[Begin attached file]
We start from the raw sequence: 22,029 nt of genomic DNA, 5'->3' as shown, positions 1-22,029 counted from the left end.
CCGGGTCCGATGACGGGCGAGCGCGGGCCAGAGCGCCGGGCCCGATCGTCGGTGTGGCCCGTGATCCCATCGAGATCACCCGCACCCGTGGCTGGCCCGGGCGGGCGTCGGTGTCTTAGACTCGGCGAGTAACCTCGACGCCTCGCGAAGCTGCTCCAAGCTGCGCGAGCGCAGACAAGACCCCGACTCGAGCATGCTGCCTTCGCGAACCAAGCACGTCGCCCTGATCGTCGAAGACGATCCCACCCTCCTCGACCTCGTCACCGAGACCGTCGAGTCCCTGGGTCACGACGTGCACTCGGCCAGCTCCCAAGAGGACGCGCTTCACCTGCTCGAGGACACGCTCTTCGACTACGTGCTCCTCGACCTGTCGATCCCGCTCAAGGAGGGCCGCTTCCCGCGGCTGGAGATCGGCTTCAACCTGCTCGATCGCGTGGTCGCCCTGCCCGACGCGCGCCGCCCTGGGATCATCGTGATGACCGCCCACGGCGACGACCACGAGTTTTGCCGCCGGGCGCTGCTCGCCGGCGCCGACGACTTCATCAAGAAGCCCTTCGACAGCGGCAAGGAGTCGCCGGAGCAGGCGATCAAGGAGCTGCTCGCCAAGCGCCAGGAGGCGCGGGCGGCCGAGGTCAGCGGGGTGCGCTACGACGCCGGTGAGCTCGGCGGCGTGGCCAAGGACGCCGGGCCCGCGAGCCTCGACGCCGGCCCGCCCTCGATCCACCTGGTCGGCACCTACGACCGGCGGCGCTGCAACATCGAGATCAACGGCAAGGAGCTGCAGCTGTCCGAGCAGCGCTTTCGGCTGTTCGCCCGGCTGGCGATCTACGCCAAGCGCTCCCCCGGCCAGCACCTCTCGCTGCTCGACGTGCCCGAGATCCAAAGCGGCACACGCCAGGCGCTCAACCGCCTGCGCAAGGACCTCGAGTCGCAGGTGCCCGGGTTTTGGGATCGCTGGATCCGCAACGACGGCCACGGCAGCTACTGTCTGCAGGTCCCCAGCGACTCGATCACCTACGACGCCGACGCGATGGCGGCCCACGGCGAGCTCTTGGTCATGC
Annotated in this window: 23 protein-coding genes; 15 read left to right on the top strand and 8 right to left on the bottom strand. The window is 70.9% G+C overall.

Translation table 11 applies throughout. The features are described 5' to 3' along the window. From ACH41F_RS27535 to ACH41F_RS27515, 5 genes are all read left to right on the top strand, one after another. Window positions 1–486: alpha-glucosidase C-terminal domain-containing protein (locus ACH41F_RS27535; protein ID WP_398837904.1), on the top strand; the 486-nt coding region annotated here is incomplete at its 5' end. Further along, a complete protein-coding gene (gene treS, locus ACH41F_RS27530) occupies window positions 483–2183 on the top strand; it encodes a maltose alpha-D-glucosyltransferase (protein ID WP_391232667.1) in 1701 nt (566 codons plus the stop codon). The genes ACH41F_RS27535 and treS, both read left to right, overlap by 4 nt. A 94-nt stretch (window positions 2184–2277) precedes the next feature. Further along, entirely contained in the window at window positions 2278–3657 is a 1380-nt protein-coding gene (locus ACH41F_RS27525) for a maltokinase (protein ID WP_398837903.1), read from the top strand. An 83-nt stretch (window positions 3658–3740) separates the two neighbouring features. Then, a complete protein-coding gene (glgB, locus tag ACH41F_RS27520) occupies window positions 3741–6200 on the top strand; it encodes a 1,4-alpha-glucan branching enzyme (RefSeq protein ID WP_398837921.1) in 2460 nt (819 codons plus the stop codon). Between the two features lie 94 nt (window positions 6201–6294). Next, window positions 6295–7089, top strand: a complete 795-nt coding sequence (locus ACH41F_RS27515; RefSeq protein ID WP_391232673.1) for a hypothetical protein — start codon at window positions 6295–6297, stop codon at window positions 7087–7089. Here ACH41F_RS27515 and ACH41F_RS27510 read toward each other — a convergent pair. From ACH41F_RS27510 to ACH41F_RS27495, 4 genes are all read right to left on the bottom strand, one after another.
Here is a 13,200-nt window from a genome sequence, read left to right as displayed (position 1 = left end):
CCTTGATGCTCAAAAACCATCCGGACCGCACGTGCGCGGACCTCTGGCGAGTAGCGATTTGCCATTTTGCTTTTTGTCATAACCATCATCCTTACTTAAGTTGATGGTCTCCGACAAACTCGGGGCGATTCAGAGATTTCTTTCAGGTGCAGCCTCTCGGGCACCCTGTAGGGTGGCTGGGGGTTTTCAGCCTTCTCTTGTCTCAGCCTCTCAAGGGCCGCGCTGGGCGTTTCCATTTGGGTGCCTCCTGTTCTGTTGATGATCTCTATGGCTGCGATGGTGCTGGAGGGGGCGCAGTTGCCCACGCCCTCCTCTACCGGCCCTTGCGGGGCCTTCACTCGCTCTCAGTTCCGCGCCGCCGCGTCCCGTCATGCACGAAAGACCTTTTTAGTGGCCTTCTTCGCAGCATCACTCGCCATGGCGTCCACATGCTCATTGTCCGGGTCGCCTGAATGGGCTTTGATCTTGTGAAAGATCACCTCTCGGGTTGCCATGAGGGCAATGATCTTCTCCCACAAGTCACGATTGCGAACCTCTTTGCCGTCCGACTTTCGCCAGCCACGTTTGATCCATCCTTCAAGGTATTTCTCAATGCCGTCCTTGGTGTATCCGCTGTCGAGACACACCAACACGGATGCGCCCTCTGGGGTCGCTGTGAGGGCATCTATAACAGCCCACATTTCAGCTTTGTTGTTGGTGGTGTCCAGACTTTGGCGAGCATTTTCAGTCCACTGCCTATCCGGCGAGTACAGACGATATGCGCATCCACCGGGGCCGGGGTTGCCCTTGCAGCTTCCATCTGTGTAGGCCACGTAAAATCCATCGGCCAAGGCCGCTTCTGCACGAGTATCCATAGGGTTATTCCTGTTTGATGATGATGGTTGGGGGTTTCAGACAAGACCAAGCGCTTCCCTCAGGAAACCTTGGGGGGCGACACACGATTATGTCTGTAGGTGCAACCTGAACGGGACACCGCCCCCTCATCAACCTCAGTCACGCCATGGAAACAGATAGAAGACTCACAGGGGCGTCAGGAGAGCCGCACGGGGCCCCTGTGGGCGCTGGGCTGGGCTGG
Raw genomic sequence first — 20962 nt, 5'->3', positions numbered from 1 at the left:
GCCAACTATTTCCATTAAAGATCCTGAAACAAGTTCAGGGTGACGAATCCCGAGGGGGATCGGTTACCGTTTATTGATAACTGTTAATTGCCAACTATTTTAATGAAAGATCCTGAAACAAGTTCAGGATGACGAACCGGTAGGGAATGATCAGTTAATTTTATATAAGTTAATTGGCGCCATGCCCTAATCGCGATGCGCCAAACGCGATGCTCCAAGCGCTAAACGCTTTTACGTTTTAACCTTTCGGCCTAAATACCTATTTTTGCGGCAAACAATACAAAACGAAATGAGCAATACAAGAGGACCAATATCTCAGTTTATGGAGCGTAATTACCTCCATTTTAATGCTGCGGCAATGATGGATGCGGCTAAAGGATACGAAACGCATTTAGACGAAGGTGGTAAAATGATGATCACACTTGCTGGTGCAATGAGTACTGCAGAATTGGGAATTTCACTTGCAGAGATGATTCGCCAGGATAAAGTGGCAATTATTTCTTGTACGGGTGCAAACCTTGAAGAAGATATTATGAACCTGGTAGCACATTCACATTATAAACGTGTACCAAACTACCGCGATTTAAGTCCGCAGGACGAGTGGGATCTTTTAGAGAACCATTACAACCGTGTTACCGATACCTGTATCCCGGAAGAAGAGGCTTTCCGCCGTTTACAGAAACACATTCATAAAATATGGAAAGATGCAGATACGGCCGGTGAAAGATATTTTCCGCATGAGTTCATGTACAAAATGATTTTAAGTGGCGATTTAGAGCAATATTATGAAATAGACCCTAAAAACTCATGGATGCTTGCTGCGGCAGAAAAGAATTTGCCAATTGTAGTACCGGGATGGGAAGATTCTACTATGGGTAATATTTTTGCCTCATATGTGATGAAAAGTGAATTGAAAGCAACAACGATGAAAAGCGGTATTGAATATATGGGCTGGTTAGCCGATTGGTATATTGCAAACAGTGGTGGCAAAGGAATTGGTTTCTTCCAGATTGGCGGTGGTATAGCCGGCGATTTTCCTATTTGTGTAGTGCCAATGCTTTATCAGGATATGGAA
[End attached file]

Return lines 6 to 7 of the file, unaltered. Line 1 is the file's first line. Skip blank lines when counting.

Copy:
CCTTGATGCTCAAAAACCATCCGGACCGCACGTGCGCGGACCTCTGGCGAGTAGCGATTTGCCATTTTGCTTTTTGTCATAACCATCATCCTTACTTAAGTTGATGGTCTCCGACAAACTCGGGGCGATTCAGAGATTTCTTTCAGGTGCAGCCTCTCGGGCACCCTGTAGGGTGGCTGGGGGTTTTCAGCCTTCTCTTGTCTCAGCCTCTCAAGGGCCGCGCTGGGCGTTTCCATTTGGGTGCCTCCTGTTCTGTTGATGATCTCTATGGCTGCGATGGTGCTGGAGGGGGCGCAGTTGCCCACGCCCTCCTCTACCGGCCCTTGCGGGGCCTTCACTCGCTCTCAGTTCCGCGCCGCCGCGTCCCGTCATGCACGAAAGACCTTTTTAGTGGCCTTCTTCGCAGCATCACTCGCCATGGCGTCCACATGCTCATTGTCCGGGTCGCCTGAATGGGCTTTGATCTTGTGAAAGATCACCTCTCGGGTTGCCATGAGGGCAATGATCTTCTCCCACAAGTCACGATTGCGAACCTCTTTGCCGTCCGACTTTCGCCAGCCACGTTTGATCCATCCTTCAAGGTATTTCTCAATGCCGTCCTTGGTGTATCCGCTGTCGAGACACACCAACACGGATGCGCCCTCTGGGGTCGCTGTGAGGGCATCTATAACAGCCCACATTTCAGCTTTGTTGTTGGTGGTGTCCAGACTTTGGCGAGCATTTTCAGTCCACTGCCTATCCGGCGAGTACAGACGATATGCGCATCCACCGGGGCCGGGGTTGCCCTTGCAGCTTCCATCTGTGTAGGCCACGTAAAATCCATCGGCCAAGGCCGCTTCTGCACGAGTATCCATAGGGTTATTCCTGTTTGATGATGATGGTTGGGGGTTTCAGACAAGACCAAGCGCTTCCCTCAGGAAACCTTGGGGGGCGACACACGATTATGTCTGTAGGTGCAACCTGAACGGGACACCGCCCCCTCATCAACCTCAGTCACGCCATGGAAACAGATAGAAGACTCACAGGGGCGTCAGGAGAGCCGCACGGGGCCCCTGTGGGCGCTGGGCTGGGCTGG
Raw genomic sequence first — 20962 nt, 5'->3', positions numbered from 1 at the left: